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U.N. May Address Terrorist Incitement
Britain and Russia plan to jointly introduce a Security Council resolution today urging countries to ban the incitement of terrorist acts, and they hope world leaders will adopt the high-profile measure during a U.N. summit in September.
Supporters say the measure could help stem hate speech and rein in inflammatory media, and would address international terrorism while a more comprehensive global treaty on the matter languishes at the U.N.
Inevitably, 'human rights groups' (who can sometimes seem more concerned about the rights of terrorists than their victims) are concerned that this could restrict free speech and the right to political asylum.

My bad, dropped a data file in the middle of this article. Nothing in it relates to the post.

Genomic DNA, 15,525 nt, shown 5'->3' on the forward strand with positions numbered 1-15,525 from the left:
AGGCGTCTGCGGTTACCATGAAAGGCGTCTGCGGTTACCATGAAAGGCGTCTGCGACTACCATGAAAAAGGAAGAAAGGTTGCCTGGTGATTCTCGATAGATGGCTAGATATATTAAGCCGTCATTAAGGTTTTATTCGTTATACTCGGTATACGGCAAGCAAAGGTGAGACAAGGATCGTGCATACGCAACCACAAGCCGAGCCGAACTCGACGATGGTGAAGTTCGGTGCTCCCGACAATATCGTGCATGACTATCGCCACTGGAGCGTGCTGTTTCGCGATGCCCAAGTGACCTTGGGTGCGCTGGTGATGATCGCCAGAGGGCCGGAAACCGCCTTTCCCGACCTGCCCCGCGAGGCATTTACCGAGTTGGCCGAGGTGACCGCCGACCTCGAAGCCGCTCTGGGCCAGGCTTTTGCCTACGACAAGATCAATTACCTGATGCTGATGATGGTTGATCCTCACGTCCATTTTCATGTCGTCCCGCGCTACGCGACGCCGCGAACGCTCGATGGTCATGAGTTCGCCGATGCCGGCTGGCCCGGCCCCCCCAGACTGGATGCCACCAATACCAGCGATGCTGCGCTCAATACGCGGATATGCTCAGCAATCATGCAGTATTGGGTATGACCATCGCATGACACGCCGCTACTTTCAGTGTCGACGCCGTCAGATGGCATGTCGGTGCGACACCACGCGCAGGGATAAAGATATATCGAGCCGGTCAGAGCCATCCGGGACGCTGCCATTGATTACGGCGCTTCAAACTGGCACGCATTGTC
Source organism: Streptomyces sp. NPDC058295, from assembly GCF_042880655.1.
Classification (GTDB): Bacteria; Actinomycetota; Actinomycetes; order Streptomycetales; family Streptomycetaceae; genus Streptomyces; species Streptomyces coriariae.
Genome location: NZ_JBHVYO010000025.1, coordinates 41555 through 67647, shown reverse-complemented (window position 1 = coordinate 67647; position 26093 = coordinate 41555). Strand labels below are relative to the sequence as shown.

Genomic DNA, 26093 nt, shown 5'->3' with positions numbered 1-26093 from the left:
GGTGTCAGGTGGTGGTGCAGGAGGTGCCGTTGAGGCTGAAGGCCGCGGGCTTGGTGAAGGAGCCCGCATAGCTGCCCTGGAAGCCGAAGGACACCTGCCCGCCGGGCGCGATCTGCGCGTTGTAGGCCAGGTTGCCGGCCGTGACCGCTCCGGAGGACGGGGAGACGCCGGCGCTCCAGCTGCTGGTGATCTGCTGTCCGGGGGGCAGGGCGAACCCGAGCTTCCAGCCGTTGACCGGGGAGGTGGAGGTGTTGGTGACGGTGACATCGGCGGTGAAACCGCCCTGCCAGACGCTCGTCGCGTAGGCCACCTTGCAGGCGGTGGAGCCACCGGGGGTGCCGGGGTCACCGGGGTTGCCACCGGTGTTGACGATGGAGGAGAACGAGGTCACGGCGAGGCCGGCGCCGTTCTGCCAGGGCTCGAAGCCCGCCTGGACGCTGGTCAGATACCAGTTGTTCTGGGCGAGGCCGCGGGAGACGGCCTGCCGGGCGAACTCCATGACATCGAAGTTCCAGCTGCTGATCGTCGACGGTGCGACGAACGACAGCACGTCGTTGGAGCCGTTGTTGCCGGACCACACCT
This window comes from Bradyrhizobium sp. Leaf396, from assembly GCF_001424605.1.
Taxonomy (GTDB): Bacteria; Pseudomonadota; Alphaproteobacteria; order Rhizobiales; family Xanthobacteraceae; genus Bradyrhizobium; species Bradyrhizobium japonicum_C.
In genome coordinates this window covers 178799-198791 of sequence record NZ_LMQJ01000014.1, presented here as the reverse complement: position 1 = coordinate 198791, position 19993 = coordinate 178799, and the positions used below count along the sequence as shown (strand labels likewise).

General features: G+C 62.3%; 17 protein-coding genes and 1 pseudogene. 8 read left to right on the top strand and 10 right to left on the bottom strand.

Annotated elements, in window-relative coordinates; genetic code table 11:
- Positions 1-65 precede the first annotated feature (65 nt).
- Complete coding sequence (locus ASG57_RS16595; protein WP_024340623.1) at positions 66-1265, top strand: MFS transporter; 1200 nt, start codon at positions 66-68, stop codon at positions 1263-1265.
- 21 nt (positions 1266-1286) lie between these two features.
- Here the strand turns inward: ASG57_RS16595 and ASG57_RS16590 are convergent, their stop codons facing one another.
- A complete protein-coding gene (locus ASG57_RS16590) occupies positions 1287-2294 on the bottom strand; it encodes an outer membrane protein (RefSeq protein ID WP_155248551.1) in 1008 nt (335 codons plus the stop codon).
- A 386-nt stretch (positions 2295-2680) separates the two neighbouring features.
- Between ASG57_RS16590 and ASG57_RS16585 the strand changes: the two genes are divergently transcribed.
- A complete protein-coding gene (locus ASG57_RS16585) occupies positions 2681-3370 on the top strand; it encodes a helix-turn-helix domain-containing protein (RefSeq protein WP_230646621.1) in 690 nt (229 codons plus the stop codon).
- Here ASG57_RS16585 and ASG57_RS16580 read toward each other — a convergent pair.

The resolution also calls on all countries to deny safe haven to those who engage in incitement. Although previous counterterrorism resolutions have created committees to monitor terrorist networks, freeze their financing and remove their protection, the new measure attempts to stop the seeds of hate from germinating, its sponsors say.
"When someone gives the floor to terrorists, he must also be responsible for the possible fallout, because it is not just someone's view, but a chance for a terrorist to use the podium to propagate violence," said Russian Ambassador Andrey Denisov. "Terrorism must not be seen as just a political act, but as a social and political phenomenon which must be addressed. It is a broader way to look at terrorism and combat it."